ABC News published an interesting op-ed by Leslie Harris, president of the Center for Democracy and Technology, about searches conducted by Customs and Border Protection. “Checking Your Privacy at the Border: ‘Snail Mail’ Is More Protected Than Laptops in the Airport Security Line.” (Read my previous posts on this issue.)
The amount of information the government collects on citizens crossing our borders, and the means with which it gathers it, is expanding in ways that seem procedurally chilling and irritatingly limitless in scope.
New regulations now allow Customs and Border Protection (CBP) agents to search your laptop computer. Every file, photo, e-mail or scrap of confidential data — any of the secrets or intensely personal information you keep closely guarded — is now subject to the spotlight of inspection and possible seizure without any “reasonable suspicion.”
The rule extends to all electronic devices: your cell phone, your personal digital assistant, your iPod or iPhone. Ironically, the rule prohibits CBP agents from inspecting any unopened letters without a warrant, as long as those letters are in the postal system. So, while en route to the old country, your letter to grandma asking for her secret goulash recipe has more protection than the confidential merger agreements living on your hard drive. […]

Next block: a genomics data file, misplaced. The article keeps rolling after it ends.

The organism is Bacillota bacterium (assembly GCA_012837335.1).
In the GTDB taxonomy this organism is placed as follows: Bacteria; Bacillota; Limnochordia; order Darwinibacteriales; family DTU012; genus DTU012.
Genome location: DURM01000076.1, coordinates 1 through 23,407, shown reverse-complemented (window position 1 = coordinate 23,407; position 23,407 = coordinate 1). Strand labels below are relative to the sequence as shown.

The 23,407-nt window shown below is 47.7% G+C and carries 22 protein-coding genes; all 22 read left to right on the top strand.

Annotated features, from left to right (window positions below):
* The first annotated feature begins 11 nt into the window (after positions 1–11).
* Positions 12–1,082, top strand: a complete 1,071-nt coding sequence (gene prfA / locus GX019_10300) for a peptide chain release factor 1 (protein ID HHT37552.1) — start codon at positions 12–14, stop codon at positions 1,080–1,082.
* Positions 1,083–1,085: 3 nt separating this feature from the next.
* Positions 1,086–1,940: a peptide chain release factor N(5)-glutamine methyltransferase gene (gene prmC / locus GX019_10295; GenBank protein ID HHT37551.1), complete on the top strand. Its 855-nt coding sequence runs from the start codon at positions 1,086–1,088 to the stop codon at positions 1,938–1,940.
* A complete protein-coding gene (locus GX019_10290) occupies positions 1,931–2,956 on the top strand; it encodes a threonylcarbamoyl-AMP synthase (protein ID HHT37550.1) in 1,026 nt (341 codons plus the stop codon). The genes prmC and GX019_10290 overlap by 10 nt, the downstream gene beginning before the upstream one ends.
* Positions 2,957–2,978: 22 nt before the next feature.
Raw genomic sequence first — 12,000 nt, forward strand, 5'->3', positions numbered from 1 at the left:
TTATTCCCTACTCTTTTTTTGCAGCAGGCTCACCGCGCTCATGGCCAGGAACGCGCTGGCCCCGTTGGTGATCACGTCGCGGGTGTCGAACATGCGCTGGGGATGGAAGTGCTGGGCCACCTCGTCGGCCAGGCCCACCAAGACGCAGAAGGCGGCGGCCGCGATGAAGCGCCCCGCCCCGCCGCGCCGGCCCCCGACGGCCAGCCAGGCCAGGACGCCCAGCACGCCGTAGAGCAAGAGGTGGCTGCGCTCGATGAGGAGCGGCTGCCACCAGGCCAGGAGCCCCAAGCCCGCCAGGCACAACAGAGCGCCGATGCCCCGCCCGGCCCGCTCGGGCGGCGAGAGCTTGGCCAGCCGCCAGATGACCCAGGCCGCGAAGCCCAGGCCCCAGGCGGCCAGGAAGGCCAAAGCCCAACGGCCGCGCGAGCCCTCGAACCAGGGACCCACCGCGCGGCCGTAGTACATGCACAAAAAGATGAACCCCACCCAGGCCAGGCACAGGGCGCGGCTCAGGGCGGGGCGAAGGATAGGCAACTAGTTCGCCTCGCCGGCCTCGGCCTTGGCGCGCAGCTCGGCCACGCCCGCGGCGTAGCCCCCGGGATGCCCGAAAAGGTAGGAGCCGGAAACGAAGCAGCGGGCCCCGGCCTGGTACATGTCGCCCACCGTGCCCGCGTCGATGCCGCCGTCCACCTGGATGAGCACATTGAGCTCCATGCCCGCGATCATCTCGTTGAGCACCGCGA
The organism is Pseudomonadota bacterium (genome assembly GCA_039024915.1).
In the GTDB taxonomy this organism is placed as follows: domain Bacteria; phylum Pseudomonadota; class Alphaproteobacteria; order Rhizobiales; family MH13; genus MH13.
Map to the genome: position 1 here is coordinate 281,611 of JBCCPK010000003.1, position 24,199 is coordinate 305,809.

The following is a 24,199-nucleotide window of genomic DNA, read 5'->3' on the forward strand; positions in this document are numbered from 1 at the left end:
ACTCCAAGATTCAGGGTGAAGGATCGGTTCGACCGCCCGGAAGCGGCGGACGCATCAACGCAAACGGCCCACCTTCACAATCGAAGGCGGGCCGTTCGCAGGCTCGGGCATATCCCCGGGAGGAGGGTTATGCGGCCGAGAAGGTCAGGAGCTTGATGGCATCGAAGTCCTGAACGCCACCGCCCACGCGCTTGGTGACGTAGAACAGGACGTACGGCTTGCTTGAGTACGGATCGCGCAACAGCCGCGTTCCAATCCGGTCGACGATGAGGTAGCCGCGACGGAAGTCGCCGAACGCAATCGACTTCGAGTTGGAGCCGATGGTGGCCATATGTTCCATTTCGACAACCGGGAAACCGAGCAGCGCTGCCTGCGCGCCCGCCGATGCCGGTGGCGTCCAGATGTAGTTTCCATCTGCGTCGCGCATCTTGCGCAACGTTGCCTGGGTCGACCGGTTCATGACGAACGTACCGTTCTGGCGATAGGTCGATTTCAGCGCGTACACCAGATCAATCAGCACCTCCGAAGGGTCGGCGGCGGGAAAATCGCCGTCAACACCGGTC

We increasingly live our lives online, filling our computers with confidential business information, personal writings, a record of our associations, banking transactions and health-care information. The same information locked in a desk drawer would be entitled to full Fourth Amendment protections. But in an environment where technology has far outstripped the law, a digital “strip search” at the border without any suspicion is perfectly legal. […]
The situation has drawn the ire of Congress; Sens. Russ Feingold, D-Wis., and Patrick Leahy, D-Vt., have urged CBP to reconsider its policy.
“If you asked [U.S. residents] whether the government has a right to open their laptops, read their documents and e-mails, look at their photographs and examine the Web sites they have visited, all without any suspicion of wrongdoing, I think those same Americans would say that the government has absolutely no right to do that,” Feingold said in his capacity as chairman of the Senate subcommittee on the Constitution, Civil Rights and Property. “And if you asked them whether that actually happens, they would say, ‘Not in the United States of America.'”